The 2013 Goldberg Prize for Out

Overview

Established in 1999 and supported through a generous grant from the Samuel Goldberg & Sons Foundation, the Goldberg Prize for Outstanding Debut Fiction was among the very first of its kind to highlight new works by contemporary writers exploring Jewish themes.

The prize spotlights promising new talent, and is awarded to an American fiction writer for a debut work of full-length fiction or book of short stories published in the same calendar year as the prize.  Submissions must be made by the publisher.

As of 2011, the prize has been run in conjunction with the Jewish Book Council’s National Jewish Book Awards. The JBC now administers this prize.

The award includes a prize of $2,500, as well as a one-week residency at Ledig House International Writers Colony in New York’s Hudson Valley.

Eligibility

Applicants must be citizens or permanent residents of the United States. International students cannot be granted fellowships at this time. Previous grantees of the Goldberg Prize may not reapply.

Applications must be submitted directly by publishers. The Jewish Book Council cannot accept submissions from individual authors.

Please note that we no longer consider authors with more than one published book, and no longer consider novels or short story collections published in the previous calendar year. This is a change from previous eligibility requirements.

We will not consider any self-published or print-on-demand books (including but not limited to books created by iUniverse, AuthorHouse etc.).

 

Guidelines and Application

Grants are awarded on a competitive basis and are recommended by a panel of writers, publishers and other literary professionals.

Click here to download a sample application.

Deadline

The Goldberg Prize for Outstanding Debut Fiction is now run by the Jewish Book Council in conjunction with the Foundation for Jewish Culture. Please email Sharon Bruce  at sharon [at] jewishbooks [dot] org for details about deadlines.

 

Previous Grantees

The 2012 prize was awarded to Ned Beauman for Boxer, BeetleAdam Schwartz was the finalist for A Stranger on the Planet. In Boxer, Beetle, Philip Erskine, gentleman entomologist and Nazi sympathizer, is distracted from his beetle breeding by an interest in eugenics, and one beguiling human specimen: Seth Roach, a Jewish, homosexual, nine-toed runt of a boxer. Seventy-five years on, a crime scene clue sets a hapless collector of wartime memorabilia on the trail of scientist and subject. Beauman’s debut novel also won the 2011 UK Writer’s Guild Award for Best Fiction Book and was shortlisted for the Guardian First Book Award and the Desmond Elliott Prize. In 2013, Beauman was voted as one of Britain’s New “20 Under 40″ by Granta magazine.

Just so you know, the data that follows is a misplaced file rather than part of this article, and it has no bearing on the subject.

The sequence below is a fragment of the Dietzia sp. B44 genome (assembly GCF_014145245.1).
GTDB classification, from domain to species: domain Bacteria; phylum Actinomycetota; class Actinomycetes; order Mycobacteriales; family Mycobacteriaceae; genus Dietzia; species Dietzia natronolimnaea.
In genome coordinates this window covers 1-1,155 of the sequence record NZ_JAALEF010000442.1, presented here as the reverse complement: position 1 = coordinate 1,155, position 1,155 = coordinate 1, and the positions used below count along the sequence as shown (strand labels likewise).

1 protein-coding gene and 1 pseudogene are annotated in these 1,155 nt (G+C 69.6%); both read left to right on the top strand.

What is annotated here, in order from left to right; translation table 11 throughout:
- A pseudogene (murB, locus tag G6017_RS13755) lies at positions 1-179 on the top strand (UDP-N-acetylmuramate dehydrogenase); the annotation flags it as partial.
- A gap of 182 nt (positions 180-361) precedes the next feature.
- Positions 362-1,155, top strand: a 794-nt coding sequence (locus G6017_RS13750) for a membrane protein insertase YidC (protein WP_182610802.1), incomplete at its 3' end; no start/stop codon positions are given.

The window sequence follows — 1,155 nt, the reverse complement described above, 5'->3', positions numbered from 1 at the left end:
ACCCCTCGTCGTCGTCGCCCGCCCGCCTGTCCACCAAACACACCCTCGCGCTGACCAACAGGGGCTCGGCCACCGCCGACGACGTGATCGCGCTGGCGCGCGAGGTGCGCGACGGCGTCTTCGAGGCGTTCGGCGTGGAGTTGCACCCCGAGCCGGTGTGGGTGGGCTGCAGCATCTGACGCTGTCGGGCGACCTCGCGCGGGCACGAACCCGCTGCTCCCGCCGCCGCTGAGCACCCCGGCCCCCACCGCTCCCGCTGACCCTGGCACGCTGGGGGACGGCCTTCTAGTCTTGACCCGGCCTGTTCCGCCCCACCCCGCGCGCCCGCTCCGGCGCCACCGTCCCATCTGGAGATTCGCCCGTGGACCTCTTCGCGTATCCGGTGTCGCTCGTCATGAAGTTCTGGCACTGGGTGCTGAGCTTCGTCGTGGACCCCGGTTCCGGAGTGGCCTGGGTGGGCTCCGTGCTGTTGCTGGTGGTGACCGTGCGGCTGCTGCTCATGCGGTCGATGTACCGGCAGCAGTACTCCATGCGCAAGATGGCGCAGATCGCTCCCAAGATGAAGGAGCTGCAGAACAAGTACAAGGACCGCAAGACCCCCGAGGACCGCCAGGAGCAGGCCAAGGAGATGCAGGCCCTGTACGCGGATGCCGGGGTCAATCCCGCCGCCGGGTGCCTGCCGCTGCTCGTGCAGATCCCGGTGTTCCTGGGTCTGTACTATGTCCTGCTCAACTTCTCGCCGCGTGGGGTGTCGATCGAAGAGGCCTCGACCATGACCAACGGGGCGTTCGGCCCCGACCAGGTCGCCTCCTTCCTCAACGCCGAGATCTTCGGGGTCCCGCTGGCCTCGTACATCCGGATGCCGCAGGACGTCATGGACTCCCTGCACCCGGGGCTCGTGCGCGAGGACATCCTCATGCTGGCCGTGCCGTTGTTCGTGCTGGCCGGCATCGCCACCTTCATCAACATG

The 2011 prize was awarded to Sharon Pomerantz for Rich Boy.  Sharon Pomerantz’s short fiction has appeared in numerous literary journals, including The Missouri Review and Ploughshares, and her story “Ghost Knife” was included in The Best American Short Stories 2003. Her story “Shoes” was nationally broadcast on NPR’s Selected Shorts. As a nonfiction writer, Sharon contributes regularly to Hadassah Magazine, and has written for the Jewish Week, the Forward and Inside, the magazine of the Philadelphia Jewish Exponent. She currently teaches writing at the University of Michigan. This is her first novel.

The 2010 prize was awarded to Joanna Smith Rakoff for A Fortunate Age, which was a New York Times Editors’ Pick, a winner of the Elle Readers’ Prize, a selection of Barnes and Noble’s First Look Book Club, an IndieNext pick, and a San Francisco Chronicle bestseller. As a journalist and critic, she’s written for The New York Times, the Los Angeles Times, Washington Post Book World, the Boston Globe, Vogue, Time Out New York, O:The Oprah Magazine, and many other newspapers and magazines. Her poetry has appeared in The Paris Review, Western Humanities Review, Kenyon Review, and other journals. She has degrees from Columbia University, University College, London, and Oberlin College.

The 2009 prize was awarded to Irina Reyn for her 2008 book, What Happened to Anna K. (Touchstone/Simon & Schuster). Irina is the editor of Living on the Edge of the World: New Jersey Writers Take on the Garden State (Touchstone/Simon & Schuster). Her work has appeared in One Story, Post Road, Tin House, Los Angeles Times, Town & Country Travel, The Forward, Nextbook, Ballyhoo Stories, San Francisco Chronicle, and The Moscow Times. Irina was born in Moscow and currently divides her time between Pittsburgh, PA and Brooklyn, NY. She is Assistant Professor of English at the University of Pittsburgh.

The 2008 prize was awarded to Anya Ulinich for her debut novel Petropolis. Ulinich was also chosen by the National Book Award foundation as a “5 Under 35″ awardee. The book is about Sasha Goldberg, a biracial, Jewish, socially maladjusted “child of the intelligentsia” from the Siberian town Asbestos 2. When following her heart gets her into trouble at home, Sasha leaves Russia as a mail-order bride and, with the help of the Kupid’s Korner Agency, lands in suburban Arizona. Soon, she escapes her fiance and embarks on a misadventure-filled journey across America in search of her father.

For a complete list of past grantees and their books, click here.

For further information about this prize, please contact Paul Zakrzewski, program officer for literature and scholarship, at pzak@jewishculture.org.

Program Funder

The Goldberg Prize for Jewish Fiction by Emerging Writers is made possible through a generous endowment and annual support of the Samuel Goldberg & Sons Foundation, Inc.

Comments are closed.